(3) Sen Inouye wrote, “The ‘build requirement endeavors to counterbalance the practice of many of our trading partners who heavily subsidize their shipyards as a vital part of their nation’s defense and infrastructure.”
This belies the fact that the U.S. government provides significant financial assistance to domestic shipowners to build ships in the U.S. These financial assistance programs include the Title XI Federal Ship Finance Program and the Capital Construction Fund (CCF); both are overseen by the U.S. Maritime Administration (MARAD). European shipbuilding yards receive very little in the way of subsidy today, and their production has been reduced substantially from several decades ago and now focus on specialty ships for which they have an international competitive advantage. The primary builders of oceangoing ships today – Japan, South Korea and China, which build over 90% of these vessels annually – do receive subsidies. For example, South Korean shipbuilding yards receive a subsidy which amounts to approximately 15 to 20% of the price of the ships they build. However, that rate of subsidy pales in comparison to the price differential between comparable ships built in South Korea and the U.S. of 500%, which make foreign subsidies irrelevant.
(4) Sen Inouye wrote, “As international relations are becoming more complex by the day, having U.S. built ships in many of the far flung parts of the nation is ever more important.”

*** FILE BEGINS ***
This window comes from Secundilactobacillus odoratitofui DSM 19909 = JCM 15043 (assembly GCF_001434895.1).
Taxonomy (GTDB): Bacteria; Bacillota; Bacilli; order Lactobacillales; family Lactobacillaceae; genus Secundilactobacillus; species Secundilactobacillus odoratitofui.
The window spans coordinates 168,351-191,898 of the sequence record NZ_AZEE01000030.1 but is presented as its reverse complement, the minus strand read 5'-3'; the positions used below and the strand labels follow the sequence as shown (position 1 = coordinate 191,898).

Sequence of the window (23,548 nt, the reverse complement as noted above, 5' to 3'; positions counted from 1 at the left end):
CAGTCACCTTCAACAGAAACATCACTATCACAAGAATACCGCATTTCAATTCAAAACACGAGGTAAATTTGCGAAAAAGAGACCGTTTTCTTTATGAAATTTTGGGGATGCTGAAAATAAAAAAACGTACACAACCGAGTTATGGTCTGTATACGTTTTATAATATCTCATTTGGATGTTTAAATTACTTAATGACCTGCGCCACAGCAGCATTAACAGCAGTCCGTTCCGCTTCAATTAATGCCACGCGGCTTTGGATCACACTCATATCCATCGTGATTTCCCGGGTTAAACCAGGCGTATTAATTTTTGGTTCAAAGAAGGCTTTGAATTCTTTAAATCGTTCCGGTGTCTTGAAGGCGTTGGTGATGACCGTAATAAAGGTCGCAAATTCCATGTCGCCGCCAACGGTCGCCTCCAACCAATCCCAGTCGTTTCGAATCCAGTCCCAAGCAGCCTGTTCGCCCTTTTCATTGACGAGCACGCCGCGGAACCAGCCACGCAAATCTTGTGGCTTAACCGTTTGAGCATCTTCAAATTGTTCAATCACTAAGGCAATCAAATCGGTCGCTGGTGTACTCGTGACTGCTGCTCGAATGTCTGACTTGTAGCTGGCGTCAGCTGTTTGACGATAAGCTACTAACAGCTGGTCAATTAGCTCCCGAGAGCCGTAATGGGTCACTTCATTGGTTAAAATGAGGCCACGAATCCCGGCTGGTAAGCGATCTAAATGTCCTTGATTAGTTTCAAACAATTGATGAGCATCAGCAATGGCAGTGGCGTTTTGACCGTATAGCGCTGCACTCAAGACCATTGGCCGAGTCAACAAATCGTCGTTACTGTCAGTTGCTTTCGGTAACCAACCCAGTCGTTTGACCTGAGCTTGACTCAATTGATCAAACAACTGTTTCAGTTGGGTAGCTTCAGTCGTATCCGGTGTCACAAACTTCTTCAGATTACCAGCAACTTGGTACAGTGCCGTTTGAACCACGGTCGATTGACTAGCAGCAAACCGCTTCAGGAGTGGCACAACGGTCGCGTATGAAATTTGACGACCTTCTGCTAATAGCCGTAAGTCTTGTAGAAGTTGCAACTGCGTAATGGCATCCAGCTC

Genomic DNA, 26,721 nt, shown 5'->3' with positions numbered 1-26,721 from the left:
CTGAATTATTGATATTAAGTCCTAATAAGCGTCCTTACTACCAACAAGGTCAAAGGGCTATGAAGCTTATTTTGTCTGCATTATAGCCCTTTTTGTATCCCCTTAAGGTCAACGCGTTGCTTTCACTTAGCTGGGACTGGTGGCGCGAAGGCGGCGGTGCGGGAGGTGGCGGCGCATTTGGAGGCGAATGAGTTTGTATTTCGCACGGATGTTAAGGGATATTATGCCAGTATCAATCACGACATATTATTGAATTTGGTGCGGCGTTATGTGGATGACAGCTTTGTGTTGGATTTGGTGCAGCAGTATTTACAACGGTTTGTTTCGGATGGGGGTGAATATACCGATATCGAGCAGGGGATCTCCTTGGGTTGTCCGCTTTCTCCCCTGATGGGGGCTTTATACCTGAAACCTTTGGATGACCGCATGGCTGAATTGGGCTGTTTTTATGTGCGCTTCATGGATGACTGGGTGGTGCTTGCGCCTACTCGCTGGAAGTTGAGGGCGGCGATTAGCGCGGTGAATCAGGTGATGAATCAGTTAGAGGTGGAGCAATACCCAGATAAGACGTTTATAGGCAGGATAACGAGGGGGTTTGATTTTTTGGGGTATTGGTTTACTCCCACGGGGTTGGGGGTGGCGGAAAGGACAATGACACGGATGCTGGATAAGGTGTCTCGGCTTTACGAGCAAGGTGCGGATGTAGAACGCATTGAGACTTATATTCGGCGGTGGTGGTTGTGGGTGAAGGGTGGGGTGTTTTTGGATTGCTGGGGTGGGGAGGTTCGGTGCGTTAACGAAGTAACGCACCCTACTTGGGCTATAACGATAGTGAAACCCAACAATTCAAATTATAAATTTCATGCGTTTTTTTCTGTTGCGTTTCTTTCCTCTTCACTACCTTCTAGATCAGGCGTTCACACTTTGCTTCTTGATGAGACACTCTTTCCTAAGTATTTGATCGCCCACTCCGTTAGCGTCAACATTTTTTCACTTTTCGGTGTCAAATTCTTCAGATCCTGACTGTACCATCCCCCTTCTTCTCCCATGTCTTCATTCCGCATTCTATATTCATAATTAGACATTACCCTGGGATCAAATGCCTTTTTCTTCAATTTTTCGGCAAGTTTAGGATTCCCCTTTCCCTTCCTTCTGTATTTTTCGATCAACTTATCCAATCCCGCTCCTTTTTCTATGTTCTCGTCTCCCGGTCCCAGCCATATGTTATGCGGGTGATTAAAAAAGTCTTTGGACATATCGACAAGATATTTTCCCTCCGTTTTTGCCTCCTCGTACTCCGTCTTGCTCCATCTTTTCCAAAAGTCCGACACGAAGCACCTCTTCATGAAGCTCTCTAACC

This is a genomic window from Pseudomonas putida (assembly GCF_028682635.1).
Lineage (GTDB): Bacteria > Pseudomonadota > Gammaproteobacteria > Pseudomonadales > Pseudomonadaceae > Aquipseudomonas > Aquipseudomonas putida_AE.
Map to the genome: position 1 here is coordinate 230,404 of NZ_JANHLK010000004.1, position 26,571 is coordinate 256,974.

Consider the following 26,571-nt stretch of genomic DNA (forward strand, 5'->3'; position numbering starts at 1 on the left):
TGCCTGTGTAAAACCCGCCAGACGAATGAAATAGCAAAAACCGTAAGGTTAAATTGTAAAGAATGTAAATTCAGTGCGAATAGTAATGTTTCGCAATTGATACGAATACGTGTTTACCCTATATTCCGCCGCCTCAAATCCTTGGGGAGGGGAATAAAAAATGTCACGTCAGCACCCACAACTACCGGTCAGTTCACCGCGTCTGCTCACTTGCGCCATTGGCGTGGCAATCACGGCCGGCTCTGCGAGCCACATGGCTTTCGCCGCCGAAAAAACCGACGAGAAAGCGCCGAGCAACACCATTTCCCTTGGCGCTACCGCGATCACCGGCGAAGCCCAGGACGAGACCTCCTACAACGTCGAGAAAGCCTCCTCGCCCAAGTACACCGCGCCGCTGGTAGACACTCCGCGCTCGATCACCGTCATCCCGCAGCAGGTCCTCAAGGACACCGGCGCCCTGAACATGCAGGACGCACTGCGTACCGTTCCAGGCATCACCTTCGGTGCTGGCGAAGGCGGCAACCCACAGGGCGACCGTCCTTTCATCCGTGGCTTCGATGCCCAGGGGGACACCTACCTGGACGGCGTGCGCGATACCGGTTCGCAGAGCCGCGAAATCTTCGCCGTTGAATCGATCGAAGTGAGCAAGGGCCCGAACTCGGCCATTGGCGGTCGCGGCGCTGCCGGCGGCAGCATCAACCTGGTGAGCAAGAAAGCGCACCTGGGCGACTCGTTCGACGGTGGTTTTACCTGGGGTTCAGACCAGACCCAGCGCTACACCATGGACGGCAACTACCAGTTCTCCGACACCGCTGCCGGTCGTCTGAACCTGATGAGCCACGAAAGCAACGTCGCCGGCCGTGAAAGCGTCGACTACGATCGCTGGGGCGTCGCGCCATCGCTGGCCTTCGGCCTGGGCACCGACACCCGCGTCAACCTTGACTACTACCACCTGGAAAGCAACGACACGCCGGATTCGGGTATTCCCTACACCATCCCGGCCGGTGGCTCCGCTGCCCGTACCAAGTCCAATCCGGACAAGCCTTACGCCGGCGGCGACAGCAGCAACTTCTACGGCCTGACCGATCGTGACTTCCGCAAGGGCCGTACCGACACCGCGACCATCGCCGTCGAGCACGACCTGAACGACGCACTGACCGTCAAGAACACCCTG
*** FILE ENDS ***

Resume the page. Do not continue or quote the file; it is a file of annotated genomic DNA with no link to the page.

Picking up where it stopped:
Given the overall reference of Sen Inouye’s letter to the domestic build requirement of the Jones Act, this statement is immaterial. There are only a handful of U.S. built commercial ships that regularly call at foreign ports and this is not a meaningful presence. The primary set of U.S. registered ships that provide worldwide transportation of U.S. military cargoes is the “U.S. flag international trade fleet” currently comprised of 79 oceangoing ships. All these ships are foreign-built, operating U.S. flag and about half are foreign owned through U.S. trusts.
(5) Sen Inouye wrote, “The U.S.-build requirement of the Jones Act was “the basis for many benefits accruing to Hawaii in terms of workers hired, small businesses contracted and taxes paid.”
This statement cannot possibly be true, and in fact the opposite is. There are no shipbuilding yards constructing large oceangoing ships in Hawaii or any of the other noncontiguous jurisdictions. The people and businesses in the noncontiguous jurisdictions pay a very high price indeed for ships built in three states, California, Pennsylvania and Mississippi. The imposition of the Jones Act U.S. build requirement on the noncontiguous trades results in a transfer of funds from those jurisdictions to the shipbuilding states.
(6) Sen Inouye wrote, “The cost associated with this requirement continues to decrease as our shipyards become more competitive.”
This statement is clearly false. The disparity between U.S. and foreign build ship prices has been increasing over time, and the number of shipyards is in decline.
The underlying problem of ever escalating prices for the construction of large commercial ships in the U.S. is mirrored on the naval ship construction side too. The extraordinarily high cost of capital ship construction crowds out the new construction budget and impairs the U.S. Navy’s ability to maintain an adequate fleet to project U.S. power and mount an sufficient defense.
While Sen Inouye made many important contributions to modern Hawaii, he was clearly wrong regarding his assessment of the Jones Act U.S. ship build requirement.
PDF: Inouye Letter
PBN: Hawaii Shippers Council expects Hawaii Legislature to discuss Jones Act reform next year
PBN: Sen. Daniel Inouye countered the Hawaii Shippers Council’s Jones Act points in a 2006 letter